Guillermo Galvan, the defence minister, said that the military force will be supported by "180 tactical military vehicles, three airplanes and 13
molecular [drug] detection units".
There is already a low profile contingent of about 500 troops in Juarez but analysts say that this light military presence has been taken advantage of by the drugs cartels who control lucrative trade routes into the US.
Authorities say around 200 people have been killed in drug violence in Juarez so far this year, 10 times the number of deaths than in 2007.
Some of the victims were shot dead on busy streets in broad daylight or brutally tortured and then strangled.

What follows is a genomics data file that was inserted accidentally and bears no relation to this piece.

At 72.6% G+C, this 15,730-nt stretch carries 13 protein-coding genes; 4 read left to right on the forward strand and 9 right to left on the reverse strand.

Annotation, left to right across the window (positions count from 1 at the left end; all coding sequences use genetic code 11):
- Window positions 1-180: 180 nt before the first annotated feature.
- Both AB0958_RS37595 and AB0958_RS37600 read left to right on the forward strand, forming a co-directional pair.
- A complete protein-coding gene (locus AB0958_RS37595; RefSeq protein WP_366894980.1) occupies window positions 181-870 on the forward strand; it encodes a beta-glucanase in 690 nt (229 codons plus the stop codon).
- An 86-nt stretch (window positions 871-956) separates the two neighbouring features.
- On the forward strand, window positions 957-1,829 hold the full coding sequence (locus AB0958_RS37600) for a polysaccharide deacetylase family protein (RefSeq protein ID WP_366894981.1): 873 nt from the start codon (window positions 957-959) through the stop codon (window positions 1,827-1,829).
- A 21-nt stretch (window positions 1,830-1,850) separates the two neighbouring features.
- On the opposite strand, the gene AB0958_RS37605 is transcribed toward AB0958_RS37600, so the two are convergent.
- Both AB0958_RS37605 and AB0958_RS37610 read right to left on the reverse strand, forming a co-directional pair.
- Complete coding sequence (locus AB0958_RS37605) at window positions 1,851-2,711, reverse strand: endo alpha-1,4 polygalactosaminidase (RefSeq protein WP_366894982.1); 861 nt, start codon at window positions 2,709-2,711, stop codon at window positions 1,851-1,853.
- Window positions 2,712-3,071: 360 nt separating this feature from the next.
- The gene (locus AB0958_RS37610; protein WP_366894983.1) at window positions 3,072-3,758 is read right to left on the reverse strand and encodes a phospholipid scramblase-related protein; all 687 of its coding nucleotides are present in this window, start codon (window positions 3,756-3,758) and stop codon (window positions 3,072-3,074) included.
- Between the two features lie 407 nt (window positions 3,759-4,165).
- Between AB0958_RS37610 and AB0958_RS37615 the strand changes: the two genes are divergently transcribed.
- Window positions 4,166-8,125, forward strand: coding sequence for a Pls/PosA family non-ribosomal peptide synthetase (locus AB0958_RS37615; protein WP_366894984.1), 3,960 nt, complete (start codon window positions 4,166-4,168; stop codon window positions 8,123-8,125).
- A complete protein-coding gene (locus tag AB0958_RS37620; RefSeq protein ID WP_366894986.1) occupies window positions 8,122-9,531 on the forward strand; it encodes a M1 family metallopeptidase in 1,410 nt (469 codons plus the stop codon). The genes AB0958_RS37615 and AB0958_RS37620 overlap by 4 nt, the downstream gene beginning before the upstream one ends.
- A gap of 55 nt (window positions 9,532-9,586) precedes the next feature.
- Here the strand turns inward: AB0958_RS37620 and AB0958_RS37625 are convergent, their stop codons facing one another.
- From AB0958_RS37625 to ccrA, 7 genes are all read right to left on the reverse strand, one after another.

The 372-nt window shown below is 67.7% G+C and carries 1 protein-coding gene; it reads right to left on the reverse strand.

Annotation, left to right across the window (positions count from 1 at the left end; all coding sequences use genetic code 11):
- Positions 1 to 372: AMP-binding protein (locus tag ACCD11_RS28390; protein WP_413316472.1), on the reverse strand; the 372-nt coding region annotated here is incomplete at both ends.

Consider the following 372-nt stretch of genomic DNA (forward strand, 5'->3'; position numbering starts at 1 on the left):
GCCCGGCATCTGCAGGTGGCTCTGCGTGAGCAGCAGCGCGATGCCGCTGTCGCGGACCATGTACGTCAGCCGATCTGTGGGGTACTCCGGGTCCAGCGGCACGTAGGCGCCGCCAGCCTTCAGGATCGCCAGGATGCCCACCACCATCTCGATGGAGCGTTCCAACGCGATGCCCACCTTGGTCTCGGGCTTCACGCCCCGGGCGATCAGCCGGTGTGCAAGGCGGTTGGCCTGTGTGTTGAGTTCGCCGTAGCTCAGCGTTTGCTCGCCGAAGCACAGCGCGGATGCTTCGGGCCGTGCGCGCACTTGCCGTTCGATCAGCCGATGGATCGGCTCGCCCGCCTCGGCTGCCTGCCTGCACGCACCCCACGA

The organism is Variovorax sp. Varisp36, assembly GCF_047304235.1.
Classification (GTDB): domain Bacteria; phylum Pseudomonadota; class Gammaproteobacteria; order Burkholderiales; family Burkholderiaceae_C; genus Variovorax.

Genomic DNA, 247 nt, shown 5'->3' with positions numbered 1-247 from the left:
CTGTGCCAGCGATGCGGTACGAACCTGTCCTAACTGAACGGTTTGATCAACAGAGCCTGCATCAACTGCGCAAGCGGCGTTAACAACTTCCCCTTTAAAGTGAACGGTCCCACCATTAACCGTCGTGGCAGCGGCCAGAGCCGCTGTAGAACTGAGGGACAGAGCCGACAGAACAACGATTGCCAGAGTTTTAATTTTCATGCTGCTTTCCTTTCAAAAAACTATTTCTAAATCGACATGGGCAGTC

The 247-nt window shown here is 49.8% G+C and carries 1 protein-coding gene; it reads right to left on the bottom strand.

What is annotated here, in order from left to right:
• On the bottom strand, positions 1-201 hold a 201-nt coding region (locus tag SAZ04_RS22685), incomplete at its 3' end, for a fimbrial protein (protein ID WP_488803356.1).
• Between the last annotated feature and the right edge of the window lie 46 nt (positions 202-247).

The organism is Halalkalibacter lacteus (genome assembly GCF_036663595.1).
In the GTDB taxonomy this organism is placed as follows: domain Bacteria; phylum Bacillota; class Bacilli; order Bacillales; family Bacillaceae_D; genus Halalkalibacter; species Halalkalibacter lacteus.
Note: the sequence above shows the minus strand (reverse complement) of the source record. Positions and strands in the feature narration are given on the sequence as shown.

Police say Mexico's most wanted man, Joaquin "El Chapo" Guzman, who leads the Sinaloa cartel on the Pacific coast, is currently targeting Juarez's cartel in a bid to take control of its smuggling routes.
The Juarez cartel was weakened by the 1997 death of its leader Amado Carrillo Fuentes, and is also being attacked by eastern Mexico's Gulf cartel.
Juarez is already notorious for its high number of violent murders of women, many of which remain unsolved.
Mexico's drug turf wars have killed some 720 people so far this year and more than 2,500 people in 2007, Reuters news agency reported.
Felipe Calderon, the president of Mexico, has sent out about 25,000 troops and federal police to fight drug gangs since taking office in December 2006.